Neutralizing Poverty: Governing Homelessness in San Francisco
Lecture by Chris Herring for Fall 2018 Colloquium The City and its People.
Fall 2018 GUH Colloquium student Mikayla Domingo wrote the following reflection on the November 13th lecture given by Chris Herring, PhD Candidate in Sociology.
The pervasiveness of the homeless population in San Francisco has gained attention at the international level following the UN’s recent declaration of it being a human rights violation (Graff, 2018). Chris Herring, PhD Candidate in Sociology at UC Berkeley, focuses his lecture around the topic of how criminalizing the homeless essentially perpetuates poverty, while also illuminating the relationship between gentrification, homelessness, and policing. Many grow fixated on the booming economic prosperity of San Francisco and Silicon Valley, regarding the tech industry producing global conglomerates such as Apple, Intel, and Google (just to name a few). However, the glow surrounding this industry renders many unaware of the adverse effects that come with a global city. Homelessness is an unintended byproduct of a globalized city. Herring argues that gentrification results from an influx of new residents who tend to be more educated and financially affluent, resulting in a skyrocketing cost of living and exponential growth of the homeless population.
A global city can be defined as “an urban center that enjoys significant competitive advantages and that serves as a hub within a globalized economic system.” (Charnock, 2013) Global cities, such as San Francisco, often involve gentrification, a main focal point of Herring’s lecture. To further explore the impacts of gentrification on the increasing homeless population, Herring raises the question of whether policing of the homeless results from gentrification or citizen demand. In short, it results from both. Upon providing statistics data, Herring explains that the “increased criminalization of the homeless are driven by homeless complaints, resulting from gentrification, new development, and change in demographics of higher educated and wealthier individuals,” which can be attributed to the tech boom. This is a form of aggressive patrol, or rather “anti-homeless laws as a class strategy promulgated by elites and capital interests, aimed at exclusion and incapacitation.” Gentrified areas have increased individuals’ or organizations’ demand for removing the homeless from the streets in front of their buildings or businesses. Subsequently, police officers and sanitation crews play a role in the criminalization of the homeless, whereupon simply being homeless could result in citations for “quality-of-life” violations, such as obstruction or trespassing. Essentially, the condition of being homeless has been deemed a disruption to the public, and has thereby been criminalized. The most common callers to the Department of Public Works to report the presence of a homeless person were made by San Francisco’s residents, resulting in an “indistinguishable wedding between sanitation and police” leading to sanitation crews guiding policing of homeless. However, neither the police nor sanitation crews see their role as criminalizing homelessness. Moreover, gentrification creates citizen demand to uphold the new version of the global city by increasing policing efforts to rid of the homeless. To residents, the unhoused taking shelter on the street impedes with the vision that the new city attempts to put forward, further resulting in the punitive measures taken against the homeless.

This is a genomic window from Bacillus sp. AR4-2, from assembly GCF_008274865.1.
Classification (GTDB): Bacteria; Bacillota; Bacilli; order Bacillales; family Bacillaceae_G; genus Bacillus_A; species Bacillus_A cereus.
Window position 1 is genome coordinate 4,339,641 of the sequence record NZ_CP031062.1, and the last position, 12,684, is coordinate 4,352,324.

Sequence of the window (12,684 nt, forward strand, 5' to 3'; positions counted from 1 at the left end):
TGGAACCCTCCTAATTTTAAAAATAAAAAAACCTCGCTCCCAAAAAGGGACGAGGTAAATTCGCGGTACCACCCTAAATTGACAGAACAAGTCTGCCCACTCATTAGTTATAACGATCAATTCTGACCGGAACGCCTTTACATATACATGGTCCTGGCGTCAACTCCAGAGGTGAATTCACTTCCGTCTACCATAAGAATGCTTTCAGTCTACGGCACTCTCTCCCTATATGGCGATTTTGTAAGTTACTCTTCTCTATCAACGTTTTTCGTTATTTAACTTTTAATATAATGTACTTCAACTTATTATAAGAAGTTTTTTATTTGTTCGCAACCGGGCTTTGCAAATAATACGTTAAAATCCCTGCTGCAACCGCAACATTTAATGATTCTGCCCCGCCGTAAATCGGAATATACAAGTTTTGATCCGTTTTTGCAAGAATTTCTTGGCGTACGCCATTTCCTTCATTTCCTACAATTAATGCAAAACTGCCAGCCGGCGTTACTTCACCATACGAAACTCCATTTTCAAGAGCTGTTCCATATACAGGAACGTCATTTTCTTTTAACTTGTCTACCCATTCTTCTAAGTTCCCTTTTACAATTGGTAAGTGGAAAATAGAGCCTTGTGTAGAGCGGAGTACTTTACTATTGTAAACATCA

As gentrification and residents demand are demonstrated to cause criminalization of the homeless, it is additionally important to consider how these policing efforts impact the homeless. Herring draws from a multi-sided ethnography of community-based studies focused primarily on citation and move-along orders. For instance, as Herring demonstrates in one study consisting of 351 participants who experienced homelessness in San Francisco in the past year, 70% of respondents were forced to move from a public space, yet 91% still remained within the public space; in other words, they merely moved down the street to another neighborhood, or simply walked around. This demonstrates that move-along orders are not only inefficient in providing a solution to homelessness, but that it merely continues the criminalization. Additionally, the practice of move-along orders continues the psychological suffering of the unhoused with the central consequence surrounding the concern of having their property destroyed by the city. Herring provides a jarring statistic stating that 41% of the unhoused reported their personal property destroyed by the city, resulting in the loss of medicine for HIV, family mementos, and often everything they formerly owned. Treating poverty as a criminal or medical condition allows for such pervasive penalties, or policing interactions that fall short of arrest.
However, there are suggestions for improvement surrounding policy implications for dealing with the unhoused. Alternatives to arrests are not enough for ending practices that criminalize the homeless; Herring argues that the critique of criminalization should be embedded with a critique of inadequate welfare in policy dealing with homelessness at the legal, legislative, and bureaucratic levels. As a political science major who focuses on the operations of public policy within American politics, the implications surrounding Herring’s lecture are essential to understanding how and why solutions must be implemented at the legal, legislative, and bureaucratic level. At the legal level, understanding that the conditions of homelessness ultimately violate the 8th amendment are grounds for a lawsuit that could set precedence in changing the way that homelessness is perceived as well as approaching solutions. However, reform at the bureaucratic level would seemingly evoke the most systemic change by extending the opportunity to enact solutions beyond the roles of politicians and policymakers, and into the hands of outside agencies that aren't incentivized by gaining votes for re-election, or by financial incentives.